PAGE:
Relations with Moldova are considered in Ukraine in a broader context-in the context of relations with Romania and the European Union. The policy toward relations with Moldova is linked with the problem of Ukraine's border security in the south-west direction. Also, a complication of the issue is caused by latent territorial claims of Romania for Northern Bukovina and Southern Bessarabia. Taking this context into account, Ukraine develops its policy toward the Republic of Moldova, and defines its position in the challenging issue of the Transnistrian conflict settlement. Independent and sovereign Moldova is a natural barrier for Romanian expansionism. Strengthening this obstacle corresponds to the national interests of an independent Ukraine. In Vitaliy Kulyk's opinion, "a strong, independent state of Moldova is needed as a constraint against Romania."37 Romania today is a full member of the European Union. The policy of Ukraine towards Romania and Moldova can be effective in the case of correct coordination of any important decisions and actions in the south-west direction with such a powerful neighbor as the European Union.

The positions of the Moldovan and Transnistrian parties at the negotiations on the Transnistrian conflict settlement are neither flexible nor effective. Those positions hamper the final settlement and the development of a relationship with Ukraine. Moldova, along with the European Union, is trying to exert pressure on Russia and force Transnistria to unconditionally accept the terms proposed by Moldova.

The apparently positive changes in the relationship between the two countries ought to be strengthened. These positive changes are related to the pragmatism of the new foreign policy of Ukraine pursued under the presidency of Viktor Yanukovych. At the recent stage of relationship between the two states, Ukraine tends to exert pressure on Moldova. This tactic works, and it brings serious, positive results.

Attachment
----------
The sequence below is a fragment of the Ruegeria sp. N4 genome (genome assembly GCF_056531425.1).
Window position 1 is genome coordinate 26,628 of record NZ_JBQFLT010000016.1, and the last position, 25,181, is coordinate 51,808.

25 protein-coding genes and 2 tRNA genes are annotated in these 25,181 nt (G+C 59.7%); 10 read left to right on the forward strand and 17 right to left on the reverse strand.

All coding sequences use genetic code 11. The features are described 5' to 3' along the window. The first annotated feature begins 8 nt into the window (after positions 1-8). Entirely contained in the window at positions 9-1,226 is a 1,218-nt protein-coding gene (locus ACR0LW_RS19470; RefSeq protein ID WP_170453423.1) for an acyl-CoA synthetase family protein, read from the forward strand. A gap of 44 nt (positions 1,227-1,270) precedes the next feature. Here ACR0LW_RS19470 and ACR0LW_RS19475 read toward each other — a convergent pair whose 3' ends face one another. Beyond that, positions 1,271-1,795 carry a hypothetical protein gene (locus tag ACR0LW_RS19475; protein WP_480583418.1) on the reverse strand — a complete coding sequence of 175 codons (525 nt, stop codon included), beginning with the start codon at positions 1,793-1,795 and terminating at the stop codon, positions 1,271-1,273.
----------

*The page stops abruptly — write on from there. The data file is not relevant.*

There are no significant differences in the Ukrainian establishment regarding the prospective development of Ukrainian-Moldovan dialogue and collaboration. Ukraine is interested in the existence of a strong and sovereign Moldova and the quickest settlement of the Transnistrian conflict based on the principles of territorial integrity and sovereignty of Moldova. Solution of this issue, in the context of the border problems, is considered as a favorable factor promoting Ukraine to European integration.

In the near future the policy of Kiev in the Moldovan direction will not undergo global changes. The foreign policy of Ukraine regarding probable external and internal changes will develop following pragmatism and strategic interests of the leadership in the region. The previous passive nature of Ukrainian policy in the Moldovan direction will obtain more reactive features to meet current political challenges.

A positive factor that will to a large extent define the future of the Ukrainian-Moldovan relationship is the accumulated fatigue of the Moldovan elite for the destructive consequences of confrontational politics. For two years Moldovan deputies have not been able to elect the president of the country. In this regard, Chisinau is losing motivation to run uncompromising conflict politics and is trying to adopt a more pragmatic approach in establishing bilateral relations.

In the short term, undoubtedly, the duality and inconsistency toward the Transnistrian matter that is typical for Kiev will remain strung between the gravity of historical links to Transnistria and the urgent political requirement of supporting the sovereignty and territorial integrity of the Republic of Moldova. In the next years, Ukraine will balance between these two poles with a more pronounced emphasis on achieving a reasonable resolution to the conflict within a sovereign Moldova.

However, given some of the negative aspects of the negotiation's political heritage, particularly from 2001-2006, possible future attempts by Moldova to persuade Ukraine to accept exclusively Chisinau's vision of the Transnistrian settlement will from now on likely be rebuffed by Ukrainian diplomacy.


1. Hryhoriy Perepelytsya, ed., Zovnishnya polityka Ukrayiny - 2010: stratehichni otsinky, prohnozy ta priorytety [Foreign policy of Ukraine - 2010: Strategic estimates, forecasts and priorities] (Kiev: Stylos, 2011).

2. Pridnestrovskaya Moldavskaya Respublika: Kratkiy spravochnik. Spetsial'nyy vypusk (Tiraspol: Verkhovnyy Sovet Pridnestrov'ya, 2007), 22.

3. Boris Bomeshko, Sozdaniye, stanovleniye i zashchita pridnestrovskoy gosudarstvennosti (1990-1992) (Bendery: Poligrafist, 2010), 415.